The Pew Internet and American Life Project released a survey collecting expert opinions on one a hot new(-ish) concept amongst the Silicon Valley digerati: gamification. The survey offers some interesting insights and features commentary from folks like danah boyd, Clay Shirky, Jeff Jarvis, and Amber Case; it also cites me a bit talking playbor (play + labor) and weisure (work + leisure).

The survey shows that tech commentators are split on whether gamification is destined to become an ubiquitous feature of the Web (53% agree, 42% disagree). The subtext of these sorts of conversations—given that tech commentators overwhelmingly have backgrounds in business—is: How can we use gamification to make a killing. We shouldn’t be to suprised about all the excitement from those invested in the tech industry. After all, gamification is all about getting people to view labor (i.e., the production if value) as play. And, if workers don’t view work as work, they may just do it for free.

One notable shortcoming in the Pew report is that it doesn’t ever make mention of exploitation. It has section on “manipulation” that cites, for example, danah boyd saying that gamification is

a modern-day form of manipulation. And like all cognitive manipulation, it can help people and it can hurt people. And we will see both.

Boyd’s ambivalence about manipulation is pretty interesting, since manipulation seems to be such an affront to our democratic values; but, then, if MySpace taught us anything, it’s that we don’t always know what’s best for us (and other people) when it comes to creating stuff and interacting on the Web.

Exploitation, however, cannot be reduced to manipulation. Sure, companies have a long history of manipulating us through advertising into buying things we don’t need through—and “advertgaming” (or whatever we might call games built to push products [e.g., the recent Perfect Strangers flash game phenomenon]) certainly takes manipulation of consumers to new levels—but exploitation is about more than manipulation. In fact, exploitation doesn’t even require manipulation. Marx saw it as a product of raw economic coercion: Work for unfair wages or starve!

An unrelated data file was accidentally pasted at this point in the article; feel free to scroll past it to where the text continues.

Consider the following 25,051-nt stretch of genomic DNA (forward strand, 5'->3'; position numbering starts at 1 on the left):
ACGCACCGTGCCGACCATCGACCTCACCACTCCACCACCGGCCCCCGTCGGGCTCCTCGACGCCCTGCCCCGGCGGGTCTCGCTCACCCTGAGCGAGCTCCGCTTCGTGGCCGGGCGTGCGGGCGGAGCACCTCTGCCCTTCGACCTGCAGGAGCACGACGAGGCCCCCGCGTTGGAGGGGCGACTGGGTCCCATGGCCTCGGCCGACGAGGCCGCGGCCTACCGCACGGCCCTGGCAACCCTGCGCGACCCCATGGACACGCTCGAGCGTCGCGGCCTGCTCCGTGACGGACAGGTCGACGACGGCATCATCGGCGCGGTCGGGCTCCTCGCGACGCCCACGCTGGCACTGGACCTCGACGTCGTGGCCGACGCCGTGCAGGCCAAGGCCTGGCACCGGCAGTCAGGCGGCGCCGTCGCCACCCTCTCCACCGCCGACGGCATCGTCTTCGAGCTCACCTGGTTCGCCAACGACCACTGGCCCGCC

Exploitation is about people creating values through their activity and someone else coming along and seizing that value without offering fair compensation. Exploitation is a form of theft. This theft is legal and justified by the logic of capitalism when one person or group own the means of production that others are using. So, a gamified platform like, say, Foursquare, exploits it’s users because it cashes in on the value of the data created using the app without returning that value to the users who produced that data. This process doesn’t require any manipulation or trickery, it’s just an accepted practice in capitalist societies.

By making work fun, companies may be tricking users, though users may also be fully aware of the companies’ motives: Knowing that Foursquare sells my data doesn’t necessarily make it less fun. The deeper critique is exploitation. I guess I’m not surprised that Pew—or, more precisely, the experts it polled—ignored this critique. A critique of the exploitation that gamification facilitates also implies a critique of capitalism itself. And, as we have seen with Chris Anderson’s unwillingness to release (read: censorship of) venture capitalist Nick Hanauer’s TED Talk on income inequality, Silicon Valley’s tech gurus are too busy cashing in on technology to be critical of it.